“At the instance of Jawaharlal Nehru, the Maharaja released Sheikh Abdullah from jail in September (1947). The maharaja was still dillydallying when in October the Pakistani raiders attacked Kashmir under the leadership of Russell Height, an American who presumably belonged to the CIA. The maharaja drove overnight to the safety of Jammu with his ranis and treasures and left the valley to the raiders and to God. It was at that time while the raiders were burning and looting Uri and Baramulla…I found one day in the office of Jawaharlal Nehru. “What do you want this time?” he asked me. “I want to go to Kashmir.”
“The Uri sector was then under Brigadier (later General) Sen who was most cordial and cooperative. He even sent me with some soldiers to inspect the site of a skirmish the previous night, where some Pakistani raiders’ dead bodies were lying. There were three of them, presumably ignorant tribal people of the Frontier province and the cry of Jehad had brought them to their death in Uri. I was surprised however, to find the Indian soldiers refer to them as “Musallahs” and not as Pakistanis! The subtlety of the correct nomenclature entirely eluded them. After all, this was the war which was being waged with the help and assistance of the people of Kashmir, most of whom were Muslims and, thanks to their leader, the redoubtable Sheikh Abdullah, anti-Pakistanis. This was the war in which, only a few miles away, a Muslim called Maqbul Sherwani rather died than give up his secular and pro-Indian attitude.”
“I took up the matter with Brigadier Sen and he expressed his helplessness. He said, “It is difficult to change the thinking of these soldiers who are ignorant of the basic principles of secularism.” I wanted to ask him: then what is this war about? What am I, a “Musallah” doing here? But I preferred to keep my mouth shut, making a mental note of it for reference to Jawaharlal Nehru, if and when I got a chance to discuss the matter with him.”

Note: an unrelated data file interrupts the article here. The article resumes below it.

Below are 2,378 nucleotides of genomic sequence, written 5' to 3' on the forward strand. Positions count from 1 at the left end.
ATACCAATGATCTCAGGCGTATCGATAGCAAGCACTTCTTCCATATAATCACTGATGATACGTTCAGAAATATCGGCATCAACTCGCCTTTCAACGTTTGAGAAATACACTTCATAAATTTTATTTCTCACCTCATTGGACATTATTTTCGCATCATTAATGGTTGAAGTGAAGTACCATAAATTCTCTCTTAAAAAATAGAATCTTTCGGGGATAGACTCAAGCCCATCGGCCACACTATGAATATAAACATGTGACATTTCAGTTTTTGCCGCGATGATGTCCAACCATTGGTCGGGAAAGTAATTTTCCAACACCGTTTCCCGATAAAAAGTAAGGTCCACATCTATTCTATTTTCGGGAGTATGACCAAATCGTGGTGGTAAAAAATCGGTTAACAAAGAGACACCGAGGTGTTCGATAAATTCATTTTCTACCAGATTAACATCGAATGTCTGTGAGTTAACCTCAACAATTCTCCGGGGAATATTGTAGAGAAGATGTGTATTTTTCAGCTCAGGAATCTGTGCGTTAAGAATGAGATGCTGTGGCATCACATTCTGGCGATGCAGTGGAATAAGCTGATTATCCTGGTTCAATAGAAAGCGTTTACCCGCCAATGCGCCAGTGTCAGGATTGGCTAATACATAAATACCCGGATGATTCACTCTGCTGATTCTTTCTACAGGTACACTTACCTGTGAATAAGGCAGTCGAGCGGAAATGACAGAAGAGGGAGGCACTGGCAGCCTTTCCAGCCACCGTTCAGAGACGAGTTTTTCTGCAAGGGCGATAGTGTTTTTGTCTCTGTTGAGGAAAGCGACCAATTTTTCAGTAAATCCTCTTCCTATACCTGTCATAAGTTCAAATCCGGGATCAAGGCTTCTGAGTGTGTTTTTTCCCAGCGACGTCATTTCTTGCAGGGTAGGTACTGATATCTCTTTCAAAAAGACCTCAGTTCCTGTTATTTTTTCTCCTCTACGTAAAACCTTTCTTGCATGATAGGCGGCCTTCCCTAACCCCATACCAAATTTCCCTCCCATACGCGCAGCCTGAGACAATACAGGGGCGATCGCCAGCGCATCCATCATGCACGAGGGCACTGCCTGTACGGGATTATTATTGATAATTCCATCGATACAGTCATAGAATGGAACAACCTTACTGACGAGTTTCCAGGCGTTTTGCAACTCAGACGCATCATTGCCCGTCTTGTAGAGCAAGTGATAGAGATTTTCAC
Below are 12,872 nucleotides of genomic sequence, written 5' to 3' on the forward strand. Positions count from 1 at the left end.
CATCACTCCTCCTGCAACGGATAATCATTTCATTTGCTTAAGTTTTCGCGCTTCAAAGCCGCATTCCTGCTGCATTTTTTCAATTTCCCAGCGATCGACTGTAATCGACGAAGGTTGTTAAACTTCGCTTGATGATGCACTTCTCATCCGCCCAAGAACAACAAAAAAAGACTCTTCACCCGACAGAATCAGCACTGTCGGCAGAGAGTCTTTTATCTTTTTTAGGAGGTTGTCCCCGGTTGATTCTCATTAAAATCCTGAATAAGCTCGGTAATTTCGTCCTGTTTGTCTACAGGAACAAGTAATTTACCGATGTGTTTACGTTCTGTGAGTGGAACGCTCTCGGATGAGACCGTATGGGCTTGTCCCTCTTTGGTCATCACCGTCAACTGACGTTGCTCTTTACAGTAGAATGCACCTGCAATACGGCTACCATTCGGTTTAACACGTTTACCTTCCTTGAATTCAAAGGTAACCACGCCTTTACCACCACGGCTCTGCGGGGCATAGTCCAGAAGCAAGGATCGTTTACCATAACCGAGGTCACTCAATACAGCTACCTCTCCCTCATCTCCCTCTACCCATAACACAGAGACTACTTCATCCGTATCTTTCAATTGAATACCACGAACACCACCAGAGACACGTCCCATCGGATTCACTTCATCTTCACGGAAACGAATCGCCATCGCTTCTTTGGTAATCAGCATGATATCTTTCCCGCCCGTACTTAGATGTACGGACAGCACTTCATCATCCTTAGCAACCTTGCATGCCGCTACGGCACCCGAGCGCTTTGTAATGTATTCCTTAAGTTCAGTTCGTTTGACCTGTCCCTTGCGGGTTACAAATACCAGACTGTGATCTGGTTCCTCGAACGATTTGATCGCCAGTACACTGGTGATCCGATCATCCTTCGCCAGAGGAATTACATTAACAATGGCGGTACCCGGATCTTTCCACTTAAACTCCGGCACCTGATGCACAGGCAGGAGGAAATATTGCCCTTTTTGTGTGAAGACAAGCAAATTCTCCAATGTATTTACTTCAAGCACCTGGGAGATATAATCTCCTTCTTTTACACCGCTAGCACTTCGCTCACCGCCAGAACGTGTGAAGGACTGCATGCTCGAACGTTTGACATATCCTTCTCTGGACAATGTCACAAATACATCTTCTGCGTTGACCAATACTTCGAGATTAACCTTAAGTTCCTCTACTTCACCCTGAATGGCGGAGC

We don’t know whether Abbas has had the chance to discuss the matter with Nehru. But we know that Kashmir which has been described as the heaven on Earth has been turned into a virtual hell and it boils still. The so called Indian secular democracy, the Hindu nationalists or rather the Hindu chauvinists and Muslim fundamentalists, everybody and everything, generously contributed to metamorphose the paradise into a virtual Hell. Will the valley ever regain the peace that it has had in abundance once?
If the Kashmiri people have to have real peace and freedom, two fascist nations —Pakistan, the theocratic fascist state and India, the democratic fascist state—should stop meddling with the internal affairs of Kashmir. The Kashmir valley is neither the property of Pakistan nor of India; it is the motherland of Kashmiris. I urge the Indian state to let the people of Kashmir live peacefully without being forced to be a part of the Indian Union. How can you force others to be a part of your country and call it ‘union’? Isn’t it ridiculous? I urge Pakistan to let the Kashmiris live with the liberal and secular mindset they have inherited from the legacy of Sheik Abdulla who was called Baba-e-Qaum, yes Father of the Nation, without being forced to emulate the religious bigotry of Pakistan.
Let me conclude by quoting a paragraph, which is still alarmingly contemporaneous, from Arundhati Roy’s essay “Azadi” which was published eight years ago: “The unimaginable sums of public money that are needed to keep the military occupation of Kashmir going, is money that ought by right to be spent on schools and hospitals and food for an impoverished, malnutritioned population in India. What kind of government can possibly believe that it has the right to spend it on more weapons, more concertina wires and more prisons in Kashmir?”
The author is a former JNU student. Email id: firstname.lastname@example.org